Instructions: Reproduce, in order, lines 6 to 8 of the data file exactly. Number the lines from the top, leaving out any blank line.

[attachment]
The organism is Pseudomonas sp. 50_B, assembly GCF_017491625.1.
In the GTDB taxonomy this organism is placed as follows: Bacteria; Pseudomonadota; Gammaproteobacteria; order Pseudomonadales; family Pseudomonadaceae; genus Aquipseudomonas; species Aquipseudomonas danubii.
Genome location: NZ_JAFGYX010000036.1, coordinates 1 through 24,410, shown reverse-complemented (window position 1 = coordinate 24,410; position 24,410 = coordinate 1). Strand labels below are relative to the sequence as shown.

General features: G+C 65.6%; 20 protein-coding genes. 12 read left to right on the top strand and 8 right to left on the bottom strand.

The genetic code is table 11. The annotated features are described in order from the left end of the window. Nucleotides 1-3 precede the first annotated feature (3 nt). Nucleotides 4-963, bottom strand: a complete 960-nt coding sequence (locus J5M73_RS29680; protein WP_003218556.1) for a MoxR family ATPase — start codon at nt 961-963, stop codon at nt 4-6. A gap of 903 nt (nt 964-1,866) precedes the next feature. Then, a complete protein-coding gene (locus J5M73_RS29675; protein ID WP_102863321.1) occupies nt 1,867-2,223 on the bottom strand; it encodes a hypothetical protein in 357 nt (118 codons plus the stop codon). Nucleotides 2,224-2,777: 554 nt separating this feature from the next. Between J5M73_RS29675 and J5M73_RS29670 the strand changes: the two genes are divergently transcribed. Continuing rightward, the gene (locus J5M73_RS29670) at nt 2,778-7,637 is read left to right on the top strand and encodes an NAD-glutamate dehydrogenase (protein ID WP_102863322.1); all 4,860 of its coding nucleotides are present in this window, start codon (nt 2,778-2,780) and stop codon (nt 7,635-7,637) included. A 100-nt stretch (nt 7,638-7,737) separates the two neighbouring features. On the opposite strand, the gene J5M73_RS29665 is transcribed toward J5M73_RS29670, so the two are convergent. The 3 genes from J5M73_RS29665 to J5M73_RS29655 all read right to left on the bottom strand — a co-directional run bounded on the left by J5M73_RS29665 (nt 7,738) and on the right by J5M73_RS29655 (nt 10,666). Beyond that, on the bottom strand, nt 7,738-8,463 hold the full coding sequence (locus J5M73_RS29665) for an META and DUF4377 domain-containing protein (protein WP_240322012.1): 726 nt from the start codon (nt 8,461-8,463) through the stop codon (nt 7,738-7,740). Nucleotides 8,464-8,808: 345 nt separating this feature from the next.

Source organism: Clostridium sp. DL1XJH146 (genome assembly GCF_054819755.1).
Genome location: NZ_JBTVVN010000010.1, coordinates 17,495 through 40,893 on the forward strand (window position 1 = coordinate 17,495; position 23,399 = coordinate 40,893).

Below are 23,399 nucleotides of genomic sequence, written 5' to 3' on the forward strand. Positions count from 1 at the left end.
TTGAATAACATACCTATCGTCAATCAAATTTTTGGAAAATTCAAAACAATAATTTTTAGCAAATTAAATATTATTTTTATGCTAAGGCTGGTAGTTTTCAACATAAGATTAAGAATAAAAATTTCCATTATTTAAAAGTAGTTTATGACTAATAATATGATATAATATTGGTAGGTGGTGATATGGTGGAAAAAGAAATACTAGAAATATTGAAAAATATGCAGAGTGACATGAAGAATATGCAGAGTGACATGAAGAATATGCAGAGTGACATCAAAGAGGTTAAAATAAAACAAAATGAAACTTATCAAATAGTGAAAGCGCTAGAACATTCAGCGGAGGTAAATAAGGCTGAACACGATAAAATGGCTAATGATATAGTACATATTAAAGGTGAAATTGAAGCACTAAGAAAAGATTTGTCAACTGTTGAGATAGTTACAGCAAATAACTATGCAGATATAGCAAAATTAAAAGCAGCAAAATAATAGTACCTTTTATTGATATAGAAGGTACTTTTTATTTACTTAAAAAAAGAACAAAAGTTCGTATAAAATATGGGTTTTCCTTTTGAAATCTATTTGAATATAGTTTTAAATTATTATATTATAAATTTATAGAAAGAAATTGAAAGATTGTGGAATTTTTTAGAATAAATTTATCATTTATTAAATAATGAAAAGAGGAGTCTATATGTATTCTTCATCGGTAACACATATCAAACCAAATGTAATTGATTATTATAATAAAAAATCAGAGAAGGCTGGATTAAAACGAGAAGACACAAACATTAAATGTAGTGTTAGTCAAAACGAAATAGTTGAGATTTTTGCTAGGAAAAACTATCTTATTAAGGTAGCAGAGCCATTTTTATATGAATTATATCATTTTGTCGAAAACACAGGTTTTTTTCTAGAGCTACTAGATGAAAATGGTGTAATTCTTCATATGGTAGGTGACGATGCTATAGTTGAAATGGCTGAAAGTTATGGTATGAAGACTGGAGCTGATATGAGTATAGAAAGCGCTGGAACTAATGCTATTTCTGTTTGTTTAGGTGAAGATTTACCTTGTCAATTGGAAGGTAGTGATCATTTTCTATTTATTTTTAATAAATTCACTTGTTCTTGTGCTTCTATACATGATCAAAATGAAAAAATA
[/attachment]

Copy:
Source organism: Clostridium sp. DL1XJH146 (genome assembly GCF_054819755.1).
Genome location: NZ_JBTVVN010000010.1, coordinates 17,495 through 40,893 on the forward strand (window position 1 = coordinate 17,495; position 23,399 = coordinate 40,893).

Below are 23,399 nucleotides of genomic sequence, written 5' to 3' on the forward strand. Positions count from 1 at the left end.